When Something Smells Fishy... [Due Diligence, Phase I]

--- by Osman Parvez

Here's how it went down.  

My buyers were interested in a property, and after a close look, they decided it was time to write an offer. 

We were told that there was a pre-inspection and it took months to get work done to prepare the home for sale. Yet visiting the property, the only obvious work was carpet replacement and maybe some paint. 

I asked for the pre-inspection report. The listing agent said she didn’t have permission. 

I asked if she’d ask for permission. "Once we're under contract," she replied. 

That was an odd response; a little fishy, you might say. My buyers wanted the property, and we figured we'd get the report per the Due Diligence requirements of the contract. So, we submitted an offer anyway
It was a strong offer; a clean, cash offer. If I were the listing agent, I would have been thrilled to have received that offer. It was rock solid.  

Then, the seller blew our response deadline - a deadline had been previously discussed with the listing agent and agreed upon. We were also told they needed to have the contract reviewed by legal counsel. 

Now, lawyers are seldom involved in residential real estate contracts here in Colorado. They are always an option, but we tend to only get them roped-in when things go wrong, or when there is some other complication that needs legal expertise to resolve. I've been involved with hundreds of real estate transactions, the vast majority which successfully closed, and I can count on one hand the number of times an attorney had been consulted.   

So, class... why would a seller seek legal advice when the buyer was giving up protective contingencies in a cash deal?  Why wouldn't they trust their agent, who is supposed to be an expert on the contract and sale process, to advise them?  

The fish odor became more pungent. 

After a period of uncomfortable silence, during which suspicion continued to grow, my buyers were getting ready to terminate. Around the same time that we were mulling what to do, I received an email from the listing agent. It turns out (drumroll...) the property has a mold issue. The seller knew about it, tried to mitigate it, and failed. And now they were trying to unload it, hoping the buyer was so in love they would look the other way. 

No, thanks. Game over.   

Look, mold happens. Any surface with a moisture source is likely to grow it. Had the issue been disclosed, moisture source addressed, professional mitigation undertaken, and test results provided  - this wouldn’t have been an issue. That's the right way to handle a mold issue.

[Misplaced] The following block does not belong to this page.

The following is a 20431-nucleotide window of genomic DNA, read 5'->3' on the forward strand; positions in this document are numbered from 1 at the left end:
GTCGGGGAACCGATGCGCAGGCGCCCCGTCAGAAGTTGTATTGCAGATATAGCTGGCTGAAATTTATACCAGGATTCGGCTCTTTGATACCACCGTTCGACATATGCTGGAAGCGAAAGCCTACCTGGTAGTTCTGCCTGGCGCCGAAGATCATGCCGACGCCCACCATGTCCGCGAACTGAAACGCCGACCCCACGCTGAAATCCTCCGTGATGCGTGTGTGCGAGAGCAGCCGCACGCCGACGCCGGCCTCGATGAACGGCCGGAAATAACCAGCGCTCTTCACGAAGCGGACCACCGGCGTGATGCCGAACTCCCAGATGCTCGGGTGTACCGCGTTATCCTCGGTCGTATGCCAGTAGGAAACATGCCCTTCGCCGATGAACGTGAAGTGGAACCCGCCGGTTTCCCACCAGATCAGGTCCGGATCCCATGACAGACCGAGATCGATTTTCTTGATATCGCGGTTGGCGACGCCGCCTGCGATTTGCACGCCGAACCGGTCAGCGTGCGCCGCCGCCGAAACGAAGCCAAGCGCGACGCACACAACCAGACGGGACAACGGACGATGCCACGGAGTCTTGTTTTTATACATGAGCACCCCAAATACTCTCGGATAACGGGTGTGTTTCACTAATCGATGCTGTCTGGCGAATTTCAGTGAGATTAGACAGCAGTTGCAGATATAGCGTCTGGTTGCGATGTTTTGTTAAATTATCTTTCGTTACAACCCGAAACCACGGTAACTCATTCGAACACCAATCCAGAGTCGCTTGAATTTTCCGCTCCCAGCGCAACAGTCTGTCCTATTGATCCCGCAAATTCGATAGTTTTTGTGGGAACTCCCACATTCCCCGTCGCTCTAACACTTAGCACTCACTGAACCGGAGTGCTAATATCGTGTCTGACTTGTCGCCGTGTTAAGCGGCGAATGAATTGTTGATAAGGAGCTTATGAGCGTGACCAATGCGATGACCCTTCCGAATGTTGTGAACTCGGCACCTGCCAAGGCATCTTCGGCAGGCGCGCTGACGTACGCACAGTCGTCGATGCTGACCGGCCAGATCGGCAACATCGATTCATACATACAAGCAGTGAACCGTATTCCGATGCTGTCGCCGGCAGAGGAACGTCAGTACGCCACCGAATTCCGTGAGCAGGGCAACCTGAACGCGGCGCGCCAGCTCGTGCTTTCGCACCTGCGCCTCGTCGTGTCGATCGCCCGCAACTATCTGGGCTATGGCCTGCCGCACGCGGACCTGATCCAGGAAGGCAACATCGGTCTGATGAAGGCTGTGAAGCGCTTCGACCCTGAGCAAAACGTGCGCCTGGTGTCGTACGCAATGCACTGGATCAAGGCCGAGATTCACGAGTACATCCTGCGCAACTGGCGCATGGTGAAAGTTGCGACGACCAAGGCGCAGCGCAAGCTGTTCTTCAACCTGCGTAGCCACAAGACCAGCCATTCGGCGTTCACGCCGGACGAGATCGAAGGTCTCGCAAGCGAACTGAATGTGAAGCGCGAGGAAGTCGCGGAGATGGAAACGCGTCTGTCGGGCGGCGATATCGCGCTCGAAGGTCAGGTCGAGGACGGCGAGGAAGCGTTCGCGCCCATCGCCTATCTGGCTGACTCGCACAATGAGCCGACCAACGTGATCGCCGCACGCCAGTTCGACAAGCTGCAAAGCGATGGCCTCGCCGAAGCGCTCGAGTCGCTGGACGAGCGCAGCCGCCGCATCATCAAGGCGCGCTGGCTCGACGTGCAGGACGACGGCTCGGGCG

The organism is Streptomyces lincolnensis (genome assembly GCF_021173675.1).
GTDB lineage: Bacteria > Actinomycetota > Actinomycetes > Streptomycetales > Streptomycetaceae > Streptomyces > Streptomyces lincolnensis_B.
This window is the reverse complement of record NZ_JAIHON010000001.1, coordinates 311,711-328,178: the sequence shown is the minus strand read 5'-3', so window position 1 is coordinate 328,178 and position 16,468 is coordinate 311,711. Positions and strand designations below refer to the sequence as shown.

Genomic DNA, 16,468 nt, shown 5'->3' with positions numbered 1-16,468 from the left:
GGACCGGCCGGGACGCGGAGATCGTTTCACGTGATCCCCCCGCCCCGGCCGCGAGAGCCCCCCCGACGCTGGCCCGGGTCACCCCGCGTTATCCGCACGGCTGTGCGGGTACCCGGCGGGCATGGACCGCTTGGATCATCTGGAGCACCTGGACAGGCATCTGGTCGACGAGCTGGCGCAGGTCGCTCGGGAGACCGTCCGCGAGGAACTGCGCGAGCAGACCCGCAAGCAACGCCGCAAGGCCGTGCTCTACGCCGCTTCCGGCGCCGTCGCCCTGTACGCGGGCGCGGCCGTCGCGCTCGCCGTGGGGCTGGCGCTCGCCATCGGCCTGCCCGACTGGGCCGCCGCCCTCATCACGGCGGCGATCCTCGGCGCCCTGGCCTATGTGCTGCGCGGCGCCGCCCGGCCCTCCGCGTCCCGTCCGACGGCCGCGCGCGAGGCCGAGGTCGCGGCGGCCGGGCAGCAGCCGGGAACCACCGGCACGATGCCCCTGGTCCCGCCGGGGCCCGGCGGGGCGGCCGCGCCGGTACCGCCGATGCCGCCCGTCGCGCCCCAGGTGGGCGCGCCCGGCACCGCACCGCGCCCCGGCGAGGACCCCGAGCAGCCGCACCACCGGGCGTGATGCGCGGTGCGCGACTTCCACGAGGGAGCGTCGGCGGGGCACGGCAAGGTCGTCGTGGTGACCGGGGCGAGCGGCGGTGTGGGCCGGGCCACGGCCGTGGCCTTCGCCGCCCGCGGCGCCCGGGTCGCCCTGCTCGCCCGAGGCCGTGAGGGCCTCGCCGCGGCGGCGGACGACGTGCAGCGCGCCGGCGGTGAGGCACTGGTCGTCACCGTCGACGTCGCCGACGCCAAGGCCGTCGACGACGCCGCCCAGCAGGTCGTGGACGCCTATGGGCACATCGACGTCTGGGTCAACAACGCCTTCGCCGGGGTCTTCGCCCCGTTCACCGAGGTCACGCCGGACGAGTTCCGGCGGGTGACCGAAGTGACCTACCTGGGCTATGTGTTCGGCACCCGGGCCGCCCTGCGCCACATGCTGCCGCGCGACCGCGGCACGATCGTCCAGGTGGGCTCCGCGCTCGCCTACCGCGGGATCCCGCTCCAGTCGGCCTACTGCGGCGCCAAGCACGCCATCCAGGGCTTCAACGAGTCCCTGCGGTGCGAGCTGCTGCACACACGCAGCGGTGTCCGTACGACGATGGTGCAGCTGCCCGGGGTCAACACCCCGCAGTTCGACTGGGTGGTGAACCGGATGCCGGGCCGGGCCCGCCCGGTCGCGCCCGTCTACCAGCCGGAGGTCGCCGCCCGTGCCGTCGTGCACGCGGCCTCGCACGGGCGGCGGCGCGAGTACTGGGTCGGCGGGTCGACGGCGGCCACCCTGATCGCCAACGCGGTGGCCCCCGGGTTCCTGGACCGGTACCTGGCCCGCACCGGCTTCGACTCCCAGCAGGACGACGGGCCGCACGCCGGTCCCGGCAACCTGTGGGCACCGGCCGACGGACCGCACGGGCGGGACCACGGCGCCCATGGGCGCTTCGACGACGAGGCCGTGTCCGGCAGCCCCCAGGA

Instead of transparency, we got excuses. 

Instead of straight talk, we were given the name of their attorney.  

Hiding problems, failing to disclose, and lawyering up even before a property is under contract creates distrust. It also has a price.  

We killed the deal. The seller pulled the property off the market. As of this writing, it remains unsold. 

My buyers contacted me a few days later to ask if they made a mistake. 

"No," I told them. "It was a smart move. You can’t trust a counter party that fails to disclose defects and is full of excuses." 

I'm glad we bailed before depositing any earnest money.

Take Home Lessons

1. Trust is a key ingredient to successful real estate transactions. Transparency and straight forward dealing creates trust. Ethics and integrity matter. Not only is it important for buyers and sellers, it should also be an important consideration for the agent you choose. Track record matters, especially in a small market like Boulder, where the vast majority of transactions are handled by a small number of agents.   

2. It's critical for sellers (and their agents) to proactively disclose past environmental or maintenance issues and corrective actions undertaken. Wrap it up with a pretty bow and present it to a potential buyer before they write their offer. They'll most likely reward you with a strong price, an easy inspection process, and a smooth closing. 

3. There’s always another property. Always. Buyers and sellers face competition. You need to be able to recognize a bad deal when you see one. In negotiation terms, you should know your Best Alternative to Negotiated Agreement (BATNA). Or if you're Kenny Rogers, you can write a song about it and retire. 

4.  If your agent is pushing you to ignore warning signs, find a better Realtor. Real estate transactions are the largest single investment you're likely to make. Choose a Realtor who understands that their fiduciary responsibility is to look after your interests, not their own. 

5. When something smells fishy, expect fish.

Note:  Phase I due diligence generally occurs before writing the offer.  Phase II occurs once the property is under contract. This particular situation is between the two. For more articles on due diligence in Boulder real estate, click HERE

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The ideas and strategies described in this blog are the opinion of the writer and subject to business, economic, and competitive uncertainties.   We strongly recommend conducting rigorous due diligence and obtaining professional advice before buying or selling real estate.   Image: David Clode


Please Note

This document contains forward-looking statements. You are strongly cautioned that investment results are subject to business, economic and other uncertainties. There are no guarantees associated with any forecast and the opinions stated here are subject to change at any time. Always consult your financial advisor before making an investment decision.